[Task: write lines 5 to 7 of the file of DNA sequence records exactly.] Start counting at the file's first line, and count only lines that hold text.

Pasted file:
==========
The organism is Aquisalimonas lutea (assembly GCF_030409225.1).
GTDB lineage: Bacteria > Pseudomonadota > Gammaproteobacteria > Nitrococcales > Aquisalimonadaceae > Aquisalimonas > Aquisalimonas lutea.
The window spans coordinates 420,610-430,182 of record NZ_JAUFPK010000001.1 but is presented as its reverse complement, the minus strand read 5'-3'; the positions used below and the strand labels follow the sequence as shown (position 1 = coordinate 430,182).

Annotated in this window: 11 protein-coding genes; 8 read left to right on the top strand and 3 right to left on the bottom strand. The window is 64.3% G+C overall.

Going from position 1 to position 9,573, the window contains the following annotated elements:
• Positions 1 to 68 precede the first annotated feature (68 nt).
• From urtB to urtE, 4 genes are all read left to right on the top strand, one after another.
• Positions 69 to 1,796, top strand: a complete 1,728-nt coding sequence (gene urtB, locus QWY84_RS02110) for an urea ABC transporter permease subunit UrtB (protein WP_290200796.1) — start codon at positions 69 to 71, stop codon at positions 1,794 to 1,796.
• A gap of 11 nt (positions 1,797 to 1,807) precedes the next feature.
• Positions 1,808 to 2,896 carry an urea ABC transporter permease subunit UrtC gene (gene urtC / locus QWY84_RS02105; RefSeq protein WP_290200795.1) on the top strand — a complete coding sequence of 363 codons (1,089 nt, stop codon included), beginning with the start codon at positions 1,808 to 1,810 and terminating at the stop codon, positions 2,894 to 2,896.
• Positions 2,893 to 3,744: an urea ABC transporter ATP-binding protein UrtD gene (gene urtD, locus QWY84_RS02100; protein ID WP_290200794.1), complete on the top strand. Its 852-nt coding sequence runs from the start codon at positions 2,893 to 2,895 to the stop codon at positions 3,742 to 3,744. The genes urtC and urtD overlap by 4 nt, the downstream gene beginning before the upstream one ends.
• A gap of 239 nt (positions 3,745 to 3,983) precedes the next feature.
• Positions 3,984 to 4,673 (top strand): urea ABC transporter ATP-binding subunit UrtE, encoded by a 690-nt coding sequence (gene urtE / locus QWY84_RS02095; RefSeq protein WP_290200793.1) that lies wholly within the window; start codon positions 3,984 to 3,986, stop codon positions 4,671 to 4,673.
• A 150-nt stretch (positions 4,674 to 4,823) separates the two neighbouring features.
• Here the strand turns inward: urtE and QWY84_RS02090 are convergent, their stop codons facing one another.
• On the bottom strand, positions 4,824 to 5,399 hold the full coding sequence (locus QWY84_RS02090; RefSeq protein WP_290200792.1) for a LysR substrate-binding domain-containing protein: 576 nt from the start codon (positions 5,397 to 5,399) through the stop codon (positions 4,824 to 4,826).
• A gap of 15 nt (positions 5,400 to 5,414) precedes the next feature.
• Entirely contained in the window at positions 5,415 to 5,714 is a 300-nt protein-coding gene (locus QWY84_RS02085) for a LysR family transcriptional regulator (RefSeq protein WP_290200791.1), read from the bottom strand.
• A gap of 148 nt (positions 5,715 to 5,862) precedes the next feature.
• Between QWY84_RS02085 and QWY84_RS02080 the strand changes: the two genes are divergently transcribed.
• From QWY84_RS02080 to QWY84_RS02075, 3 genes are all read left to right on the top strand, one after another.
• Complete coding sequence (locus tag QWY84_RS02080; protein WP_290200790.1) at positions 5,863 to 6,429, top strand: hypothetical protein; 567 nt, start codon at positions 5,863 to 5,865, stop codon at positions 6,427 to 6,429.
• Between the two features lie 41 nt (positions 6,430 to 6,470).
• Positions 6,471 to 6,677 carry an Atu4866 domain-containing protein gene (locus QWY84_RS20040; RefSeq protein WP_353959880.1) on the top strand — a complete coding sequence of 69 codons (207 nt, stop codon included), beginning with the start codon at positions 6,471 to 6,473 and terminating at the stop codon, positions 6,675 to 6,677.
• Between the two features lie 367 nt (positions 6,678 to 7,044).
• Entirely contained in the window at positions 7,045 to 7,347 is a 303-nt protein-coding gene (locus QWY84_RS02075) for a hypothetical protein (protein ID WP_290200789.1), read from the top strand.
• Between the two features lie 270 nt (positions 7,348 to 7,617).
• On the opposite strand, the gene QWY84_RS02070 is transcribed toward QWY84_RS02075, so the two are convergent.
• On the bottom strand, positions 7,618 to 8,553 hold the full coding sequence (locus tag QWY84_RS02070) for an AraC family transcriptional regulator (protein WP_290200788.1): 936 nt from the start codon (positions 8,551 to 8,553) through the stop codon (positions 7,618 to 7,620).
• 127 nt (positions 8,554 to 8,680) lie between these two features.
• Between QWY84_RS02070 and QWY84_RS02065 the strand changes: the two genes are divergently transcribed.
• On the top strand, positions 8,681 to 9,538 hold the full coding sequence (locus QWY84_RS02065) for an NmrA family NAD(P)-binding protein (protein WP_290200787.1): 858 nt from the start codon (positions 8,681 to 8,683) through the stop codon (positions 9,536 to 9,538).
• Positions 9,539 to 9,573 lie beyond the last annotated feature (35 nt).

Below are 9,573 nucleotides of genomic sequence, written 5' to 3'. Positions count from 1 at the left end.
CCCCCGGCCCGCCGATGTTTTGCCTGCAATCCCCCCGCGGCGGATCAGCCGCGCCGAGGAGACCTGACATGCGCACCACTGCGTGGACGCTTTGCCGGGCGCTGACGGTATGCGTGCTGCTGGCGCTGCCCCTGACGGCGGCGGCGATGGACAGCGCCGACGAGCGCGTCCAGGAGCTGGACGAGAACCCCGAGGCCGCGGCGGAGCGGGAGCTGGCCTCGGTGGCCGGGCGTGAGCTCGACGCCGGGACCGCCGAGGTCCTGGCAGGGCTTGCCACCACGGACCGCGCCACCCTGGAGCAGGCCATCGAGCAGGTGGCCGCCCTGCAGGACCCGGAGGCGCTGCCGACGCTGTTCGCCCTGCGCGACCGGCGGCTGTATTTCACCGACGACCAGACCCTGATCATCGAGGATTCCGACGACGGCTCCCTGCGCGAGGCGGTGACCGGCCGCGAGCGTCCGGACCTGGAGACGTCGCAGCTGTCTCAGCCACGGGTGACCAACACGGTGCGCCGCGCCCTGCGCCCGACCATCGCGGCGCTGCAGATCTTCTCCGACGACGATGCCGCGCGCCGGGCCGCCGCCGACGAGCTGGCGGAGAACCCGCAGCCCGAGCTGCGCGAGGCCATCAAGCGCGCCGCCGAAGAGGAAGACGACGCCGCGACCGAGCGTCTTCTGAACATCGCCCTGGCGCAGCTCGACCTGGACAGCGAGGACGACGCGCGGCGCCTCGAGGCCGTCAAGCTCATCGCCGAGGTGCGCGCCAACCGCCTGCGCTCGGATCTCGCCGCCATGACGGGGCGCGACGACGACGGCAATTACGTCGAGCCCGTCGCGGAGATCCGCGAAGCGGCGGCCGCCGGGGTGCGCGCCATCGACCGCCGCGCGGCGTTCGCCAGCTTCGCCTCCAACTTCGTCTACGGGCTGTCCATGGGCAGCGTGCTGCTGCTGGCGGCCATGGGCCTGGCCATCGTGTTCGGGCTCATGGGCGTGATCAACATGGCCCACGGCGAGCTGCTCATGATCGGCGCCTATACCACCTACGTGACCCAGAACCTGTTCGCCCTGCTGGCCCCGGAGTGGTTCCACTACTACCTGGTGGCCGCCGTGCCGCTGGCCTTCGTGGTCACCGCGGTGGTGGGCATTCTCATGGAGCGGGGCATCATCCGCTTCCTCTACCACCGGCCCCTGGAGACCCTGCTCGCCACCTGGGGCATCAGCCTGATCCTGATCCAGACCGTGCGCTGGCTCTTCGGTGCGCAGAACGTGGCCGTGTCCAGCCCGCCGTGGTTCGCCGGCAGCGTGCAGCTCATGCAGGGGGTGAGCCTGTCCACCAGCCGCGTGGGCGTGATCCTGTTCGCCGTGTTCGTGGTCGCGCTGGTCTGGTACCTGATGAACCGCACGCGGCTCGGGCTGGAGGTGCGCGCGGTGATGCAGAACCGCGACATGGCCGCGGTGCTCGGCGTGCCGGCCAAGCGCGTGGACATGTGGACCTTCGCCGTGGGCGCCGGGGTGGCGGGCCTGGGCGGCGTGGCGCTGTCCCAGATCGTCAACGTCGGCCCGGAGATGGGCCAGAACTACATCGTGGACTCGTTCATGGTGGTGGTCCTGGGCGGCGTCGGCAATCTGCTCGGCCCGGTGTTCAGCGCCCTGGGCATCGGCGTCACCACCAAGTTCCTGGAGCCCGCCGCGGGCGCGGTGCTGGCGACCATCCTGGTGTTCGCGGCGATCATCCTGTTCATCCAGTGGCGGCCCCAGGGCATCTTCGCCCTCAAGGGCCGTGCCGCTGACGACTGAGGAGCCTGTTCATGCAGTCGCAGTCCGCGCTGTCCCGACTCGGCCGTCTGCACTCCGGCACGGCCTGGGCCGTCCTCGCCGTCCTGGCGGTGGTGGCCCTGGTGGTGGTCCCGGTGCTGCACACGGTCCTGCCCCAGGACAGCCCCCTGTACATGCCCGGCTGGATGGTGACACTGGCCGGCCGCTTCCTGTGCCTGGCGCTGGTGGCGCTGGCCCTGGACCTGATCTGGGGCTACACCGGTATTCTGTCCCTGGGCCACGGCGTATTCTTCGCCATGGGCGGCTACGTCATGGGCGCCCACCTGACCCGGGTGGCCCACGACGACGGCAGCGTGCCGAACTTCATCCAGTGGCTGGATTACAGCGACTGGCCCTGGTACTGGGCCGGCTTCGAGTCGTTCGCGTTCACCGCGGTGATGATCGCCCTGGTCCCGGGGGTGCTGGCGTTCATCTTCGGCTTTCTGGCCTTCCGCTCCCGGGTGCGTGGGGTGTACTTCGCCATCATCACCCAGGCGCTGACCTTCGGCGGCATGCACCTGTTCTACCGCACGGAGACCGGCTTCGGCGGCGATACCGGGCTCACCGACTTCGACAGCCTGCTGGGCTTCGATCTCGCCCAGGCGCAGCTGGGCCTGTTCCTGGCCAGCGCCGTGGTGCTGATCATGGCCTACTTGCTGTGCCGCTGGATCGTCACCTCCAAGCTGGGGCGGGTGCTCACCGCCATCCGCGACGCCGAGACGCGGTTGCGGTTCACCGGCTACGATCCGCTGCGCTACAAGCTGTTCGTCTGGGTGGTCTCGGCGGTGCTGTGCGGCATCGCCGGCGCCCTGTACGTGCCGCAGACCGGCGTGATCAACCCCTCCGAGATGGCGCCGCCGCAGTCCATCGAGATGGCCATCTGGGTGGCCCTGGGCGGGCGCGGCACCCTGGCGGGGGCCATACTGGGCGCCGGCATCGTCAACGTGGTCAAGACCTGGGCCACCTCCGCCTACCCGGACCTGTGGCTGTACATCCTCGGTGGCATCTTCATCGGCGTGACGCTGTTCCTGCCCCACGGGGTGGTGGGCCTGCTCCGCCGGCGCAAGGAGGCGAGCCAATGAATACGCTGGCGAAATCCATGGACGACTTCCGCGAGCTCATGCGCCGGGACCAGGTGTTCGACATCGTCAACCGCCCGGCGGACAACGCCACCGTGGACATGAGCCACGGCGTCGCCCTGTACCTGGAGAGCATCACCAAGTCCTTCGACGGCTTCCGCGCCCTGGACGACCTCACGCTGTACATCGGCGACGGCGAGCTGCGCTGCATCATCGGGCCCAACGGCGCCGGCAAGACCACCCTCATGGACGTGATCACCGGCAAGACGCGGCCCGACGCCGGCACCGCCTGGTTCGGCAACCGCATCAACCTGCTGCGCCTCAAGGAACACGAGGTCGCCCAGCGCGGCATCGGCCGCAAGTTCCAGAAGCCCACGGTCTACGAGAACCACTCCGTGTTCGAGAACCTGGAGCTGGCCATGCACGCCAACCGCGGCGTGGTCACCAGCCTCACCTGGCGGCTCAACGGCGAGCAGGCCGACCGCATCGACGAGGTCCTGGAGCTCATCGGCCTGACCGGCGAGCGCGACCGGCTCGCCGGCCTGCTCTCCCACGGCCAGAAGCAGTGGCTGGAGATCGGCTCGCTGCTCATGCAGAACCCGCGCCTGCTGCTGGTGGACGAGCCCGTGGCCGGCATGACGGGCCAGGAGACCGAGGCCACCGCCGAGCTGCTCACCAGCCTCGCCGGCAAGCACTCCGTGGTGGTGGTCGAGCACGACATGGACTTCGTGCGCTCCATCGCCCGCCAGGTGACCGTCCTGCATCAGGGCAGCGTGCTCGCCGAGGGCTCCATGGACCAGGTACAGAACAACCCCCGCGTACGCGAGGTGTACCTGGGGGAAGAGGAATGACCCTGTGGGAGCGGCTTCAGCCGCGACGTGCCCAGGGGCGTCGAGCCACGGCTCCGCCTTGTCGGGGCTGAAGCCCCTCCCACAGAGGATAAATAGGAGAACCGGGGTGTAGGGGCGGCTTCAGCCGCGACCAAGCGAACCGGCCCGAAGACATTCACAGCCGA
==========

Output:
Going from position 1 to position 9,573, the window contains the following annotated elements:
• Positions 1 to 68 precede the first annotated feature (68 nt).
• From urtB to urtE, 4 genes are all read left to right on the top strand, one after another.